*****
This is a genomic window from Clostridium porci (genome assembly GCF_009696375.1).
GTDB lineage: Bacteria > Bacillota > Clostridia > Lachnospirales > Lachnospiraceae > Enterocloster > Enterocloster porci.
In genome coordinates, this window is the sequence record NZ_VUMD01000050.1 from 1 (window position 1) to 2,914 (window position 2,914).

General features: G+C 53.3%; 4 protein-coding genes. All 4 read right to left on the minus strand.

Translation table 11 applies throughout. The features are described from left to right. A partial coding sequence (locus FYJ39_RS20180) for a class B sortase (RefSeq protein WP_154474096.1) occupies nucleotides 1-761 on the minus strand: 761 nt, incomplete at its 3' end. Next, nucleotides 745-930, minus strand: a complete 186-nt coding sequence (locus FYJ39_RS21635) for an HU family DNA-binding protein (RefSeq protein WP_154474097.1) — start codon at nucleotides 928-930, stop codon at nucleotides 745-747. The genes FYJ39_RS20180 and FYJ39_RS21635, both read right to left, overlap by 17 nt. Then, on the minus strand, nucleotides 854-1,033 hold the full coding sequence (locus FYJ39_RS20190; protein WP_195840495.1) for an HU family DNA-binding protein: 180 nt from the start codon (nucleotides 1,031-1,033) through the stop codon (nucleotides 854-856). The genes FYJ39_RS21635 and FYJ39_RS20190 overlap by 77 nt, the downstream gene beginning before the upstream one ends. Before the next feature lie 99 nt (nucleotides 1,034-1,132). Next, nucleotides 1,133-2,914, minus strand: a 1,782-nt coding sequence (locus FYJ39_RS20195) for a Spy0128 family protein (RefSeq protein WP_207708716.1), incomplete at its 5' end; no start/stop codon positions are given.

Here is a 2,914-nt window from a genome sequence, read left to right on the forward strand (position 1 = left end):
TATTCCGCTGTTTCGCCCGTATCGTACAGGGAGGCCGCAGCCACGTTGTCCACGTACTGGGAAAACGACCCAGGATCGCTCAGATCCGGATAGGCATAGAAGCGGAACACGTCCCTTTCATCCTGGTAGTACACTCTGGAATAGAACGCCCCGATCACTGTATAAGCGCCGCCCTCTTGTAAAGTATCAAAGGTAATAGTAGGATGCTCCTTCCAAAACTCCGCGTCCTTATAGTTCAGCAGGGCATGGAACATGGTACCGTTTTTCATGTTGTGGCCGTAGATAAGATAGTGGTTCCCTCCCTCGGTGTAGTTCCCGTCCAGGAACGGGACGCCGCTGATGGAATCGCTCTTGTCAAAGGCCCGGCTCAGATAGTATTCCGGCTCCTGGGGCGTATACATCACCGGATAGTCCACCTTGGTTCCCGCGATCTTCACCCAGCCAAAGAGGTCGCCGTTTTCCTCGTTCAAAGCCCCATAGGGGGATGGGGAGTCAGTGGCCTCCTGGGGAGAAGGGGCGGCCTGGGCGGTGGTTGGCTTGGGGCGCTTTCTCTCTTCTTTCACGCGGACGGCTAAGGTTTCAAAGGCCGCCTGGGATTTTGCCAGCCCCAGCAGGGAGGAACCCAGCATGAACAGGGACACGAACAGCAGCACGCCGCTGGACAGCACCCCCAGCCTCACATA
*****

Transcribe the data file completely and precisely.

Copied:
This is a genomic window from Clostridium porci (genome assembly GCF_009696375.1).
GTDB lineage: Bacteria > Bacillota > Clostridia > Lachnospirales > Lachnospiraceae > Enterocloster > Enterocloster porci.
In genome coordinates, this window is the sequence record NZ_VUMD01000050.1 from 1 (window position 1) to 2,914 (window position 2,914).

General features: G+C 53.3%; 4 protein-coding genes. All 4 read right to left on the minus strand.

Translation table 11 applies throughout. The features are described from left to right. A partial coding sequence (locus FYJ39_RS20180) for a class B sortase (RefSeq protein WP_154474096.1) occupies nucleotides 1-761 on the minus strand: 761 nt, incomplete at its 3' end. Next, nucleotides 745-930, minus strand: a complete 186-nt coding sequence (locus FYJ39_RS21635) for an HU family DNA-binding protein (RefSeq protein WP_154474097.1) — start codon at nucleotides 928-930, stop codon at nucleotides 745-747. The genes FYJ39_RS20180 and FYJ39_RS21635, both read right to left, overlap by 17 nt. Then, on the minus strand, nucleotides 854-1,033 hold the full coding sequence (locus FYJ39_RS20190; protein WP_195840495.1) for an HU family DNA-binding protein: 180 nt from the start codon (nucleotides 1,031-1,033) through the stop codon (nucleotides 854-856). The genes FYJ39_RS21635 and FYJ39_RS20190 overlap by 77 nt, the downstream gene beginning before the upstream one ends. Before the next feature lie 99 nt (nucleotides 1,034-1,132). Next, nucleotides 1,133-2,914, minus strand: a 1,782-nt coding sequence (locus FYJ39_RS20195) for a Spy0128 family protein (RefSeq protein WP_207708716.1), incomplete at its 5' end; no start/stop codon positions are given.

Here is a 2,914-nt window from a genome sequence, read left to right on the forward strand (position 1 = left end):
TATTCCGCTGTTTCGCCCGTATCGTACAGGGAGGCCGCAGCCACGTTGTCCACGTACTGGGAAAACGACCCAGGATCGCTCAGATCCGGATAGGCATAGAAGCGGAACACGTCCCTTTCATCCTGGTAGTACACTCTGGAATAGAACGCCCCGATCACTGTATAAGCGCCGCCCTCTTGTAAAGTATCAAAGGTAATAGTAGGATGCTCCTTCCAAAACTCCGCGTCCTTATAGTTCAGCAGGGCATGGAACATGGTACCGTTTTTCATGTTGTGGCCGTAGATAAGATAGTGGTTCCCTCCCTCGGTGTAGTTCCCGTCCAGGAACGGGACGCCGCTGATGGAATCGCTCTTGTCAAAGGCCCGGCTCAGATAGTATTCCGGCTCCTGGGGCGTATACATCACCGGATAGTCCACCTTGGTTCCCGCGATCTTCACCCAGCCAAAGAGGTCGCCGTTTTCCTCGTTCAAAGCCCCATAGGGGGATGGGGAGTCAGTGGCCTCCTGGGGAGAAGGGGCGGCCTGGGCGGTGGTTGGCTTGGGGCGCTTTCTCTCTTCTTTCACGCGGACGGCTAAGGTTTCAAAGGCCGCCTGGGATTTTGCCAGCCCCAGCAGGGAGGAACCCAGCATGAACAGGGACACGAACAGCAGCACGCCGCTGGACAGCACCCCCAGCCTCACATA